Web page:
Who better to study what lives inside you than, well, you? IBM certainly agrees, and now, the company has teamed up with the Broad Institute of the Massachusetts Institute of Technology (MIT) and Harvard, Massachusetts General Hospital, the University of California San Diego, and the Flatiron Institute to form the Microbiome Immunity Project. It’s described as an IBM-facilitated citizen science project that will take advantage of the “surplus processing power on volunteers’ computers to conduct millions of virtual experiments on behalf of the researchers.” The goal? To map the three million bacterial genes found in your microbiome — which is to say, the bacteria that lives in and on you.
The hope is that this collective science experiment will help scientists gain a deeper understanding of the microbiome’s interaction with our own biochemistry, and thereby examine how these interactions could affect certain diseases, including Type 1 diabetes, Crohn’s disease, and ulcerative colitis. These afflictions already plague hundreds of millions of individuals around the world, but a microbiome study holds out the hope of improved treatment and possibly prevention, of these diseases.
So why haven’t these studies been done before? The problem with conducting this experiment on your own (or on anyone’s own), is that it would require massive supercomputing processing power. And while a single supercomputer might have trouble dealing with so much data, a whole lot of normal computers could do the trick. As such, IBM is actually crowdsourcing computing power by way of IBM’s World Community Grid.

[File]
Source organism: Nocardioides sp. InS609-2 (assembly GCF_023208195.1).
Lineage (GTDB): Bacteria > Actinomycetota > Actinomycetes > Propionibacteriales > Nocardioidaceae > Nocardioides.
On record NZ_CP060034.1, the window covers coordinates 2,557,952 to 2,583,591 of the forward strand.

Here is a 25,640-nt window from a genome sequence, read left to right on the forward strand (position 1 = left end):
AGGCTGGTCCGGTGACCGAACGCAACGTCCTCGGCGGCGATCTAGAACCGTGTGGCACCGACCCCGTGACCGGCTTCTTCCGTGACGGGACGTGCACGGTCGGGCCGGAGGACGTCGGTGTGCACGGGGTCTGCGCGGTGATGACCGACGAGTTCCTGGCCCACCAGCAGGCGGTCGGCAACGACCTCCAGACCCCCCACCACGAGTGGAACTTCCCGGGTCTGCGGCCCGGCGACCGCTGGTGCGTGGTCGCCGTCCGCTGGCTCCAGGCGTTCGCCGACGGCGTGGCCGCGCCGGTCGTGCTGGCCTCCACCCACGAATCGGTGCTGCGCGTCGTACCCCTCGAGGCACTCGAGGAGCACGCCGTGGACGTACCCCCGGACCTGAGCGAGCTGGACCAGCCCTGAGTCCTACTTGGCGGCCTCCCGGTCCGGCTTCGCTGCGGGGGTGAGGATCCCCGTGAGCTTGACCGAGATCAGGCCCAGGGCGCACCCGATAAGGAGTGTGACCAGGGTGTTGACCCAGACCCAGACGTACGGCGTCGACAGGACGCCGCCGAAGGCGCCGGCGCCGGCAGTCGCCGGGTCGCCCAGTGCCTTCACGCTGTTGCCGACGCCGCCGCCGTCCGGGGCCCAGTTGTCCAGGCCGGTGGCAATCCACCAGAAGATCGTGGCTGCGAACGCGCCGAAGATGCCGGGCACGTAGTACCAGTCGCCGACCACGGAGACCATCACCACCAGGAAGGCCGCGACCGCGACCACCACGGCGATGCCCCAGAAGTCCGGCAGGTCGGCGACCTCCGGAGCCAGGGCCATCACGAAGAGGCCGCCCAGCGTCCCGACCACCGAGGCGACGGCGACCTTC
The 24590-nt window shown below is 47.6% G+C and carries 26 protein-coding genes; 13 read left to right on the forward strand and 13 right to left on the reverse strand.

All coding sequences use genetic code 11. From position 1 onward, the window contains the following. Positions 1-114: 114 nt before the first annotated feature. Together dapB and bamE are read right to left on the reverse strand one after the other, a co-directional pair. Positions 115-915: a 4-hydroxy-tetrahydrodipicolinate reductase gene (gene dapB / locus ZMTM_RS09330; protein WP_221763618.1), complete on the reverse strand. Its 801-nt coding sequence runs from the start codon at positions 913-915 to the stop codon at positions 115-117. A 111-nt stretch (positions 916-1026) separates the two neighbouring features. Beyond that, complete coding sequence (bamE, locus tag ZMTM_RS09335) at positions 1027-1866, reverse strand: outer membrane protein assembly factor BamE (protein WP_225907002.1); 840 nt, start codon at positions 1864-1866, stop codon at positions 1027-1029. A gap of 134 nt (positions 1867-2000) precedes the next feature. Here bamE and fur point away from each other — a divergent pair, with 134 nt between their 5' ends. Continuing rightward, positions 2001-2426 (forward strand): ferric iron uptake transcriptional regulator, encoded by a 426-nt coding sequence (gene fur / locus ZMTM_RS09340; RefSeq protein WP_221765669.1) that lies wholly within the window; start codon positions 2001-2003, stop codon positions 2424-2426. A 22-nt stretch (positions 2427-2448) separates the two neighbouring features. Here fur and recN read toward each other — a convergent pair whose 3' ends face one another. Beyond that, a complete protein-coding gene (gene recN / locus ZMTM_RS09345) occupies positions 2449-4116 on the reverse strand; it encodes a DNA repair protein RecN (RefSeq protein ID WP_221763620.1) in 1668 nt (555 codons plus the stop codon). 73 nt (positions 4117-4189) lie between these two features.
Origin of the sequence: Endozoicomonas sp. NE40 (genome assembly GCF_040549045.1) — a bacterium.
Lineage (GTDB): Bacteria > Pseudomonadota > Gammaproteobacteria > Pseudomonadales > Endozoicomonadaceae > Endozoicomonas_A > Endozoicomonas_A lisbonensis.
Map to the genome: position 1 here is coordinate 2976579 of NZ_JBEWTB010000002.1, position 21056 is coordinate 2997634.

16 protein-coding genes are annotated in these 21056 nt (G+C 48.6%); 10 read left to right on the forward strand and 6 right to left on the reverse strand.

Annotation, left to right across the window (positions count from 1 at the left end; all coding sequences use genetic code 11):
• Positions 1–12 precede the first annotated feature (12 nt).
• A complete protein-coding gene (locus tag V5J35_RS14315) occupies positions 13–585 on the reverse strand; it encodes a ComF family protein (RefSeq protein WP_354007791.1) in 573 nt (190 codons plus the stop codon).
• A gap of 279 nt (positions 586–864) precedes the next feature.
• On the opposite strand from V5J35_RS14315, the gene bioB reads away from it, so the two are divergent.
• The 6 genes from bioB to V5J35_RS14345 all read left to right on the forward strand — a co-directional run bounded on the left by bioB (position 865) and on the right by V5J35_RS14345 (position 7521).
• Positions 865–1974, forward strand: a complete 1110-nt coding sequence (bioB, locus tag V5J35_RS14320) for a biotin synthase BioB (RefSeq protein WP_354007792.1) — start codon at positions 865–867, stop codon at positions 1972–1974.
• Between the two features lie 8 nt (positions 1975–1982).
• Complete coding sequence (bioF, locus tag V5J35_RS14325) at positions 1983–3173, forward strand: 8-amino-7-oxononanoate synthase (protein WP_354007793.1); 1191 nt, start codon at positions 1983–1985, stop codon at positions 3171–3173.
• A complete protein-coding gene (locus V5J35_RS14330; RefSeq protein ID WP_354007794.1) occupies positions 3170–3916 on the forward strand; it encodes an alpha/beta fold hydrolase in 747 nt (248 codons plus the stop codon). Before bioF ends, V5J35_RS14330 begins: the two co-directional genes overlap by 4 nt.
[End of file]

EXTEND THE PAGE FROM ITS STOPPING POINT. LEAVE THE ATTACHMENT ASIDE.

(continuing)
“This type of research on the human microbiome, on this scale, has not been done before,” said Dr. Ramnik Xavier, Institute member and co-director of the infectious disease and microbiome program. “It’s only possible with massive computational power.”
To participate, you need only to download a secure software program that will automatically sense when your computer can offer spare processing power. In those times, IBM will tap your machine to run virtual experiments on behalf of the scientists. The data that comes out of these millions of experiments from across the country will ultimately be analyzed by the project’s team. And in keeping with the crowdsourcing theme, this data will be made publicly available to other scientists, hopefully improving our capacity to treat autoimmune diseases.
As Dr. Rob Knight, Director of the Center for Microbiome Innovation at UC San Diego noted, “By harnessing the efforts of volunteers, we can do something that exceeds the scale of what we have access to by a factor of thousands. For the first time, we’re bringing a comprehensive structural biology picture to the whole microbiome, rather than solving structures one at a time in a piecemeal fashion.”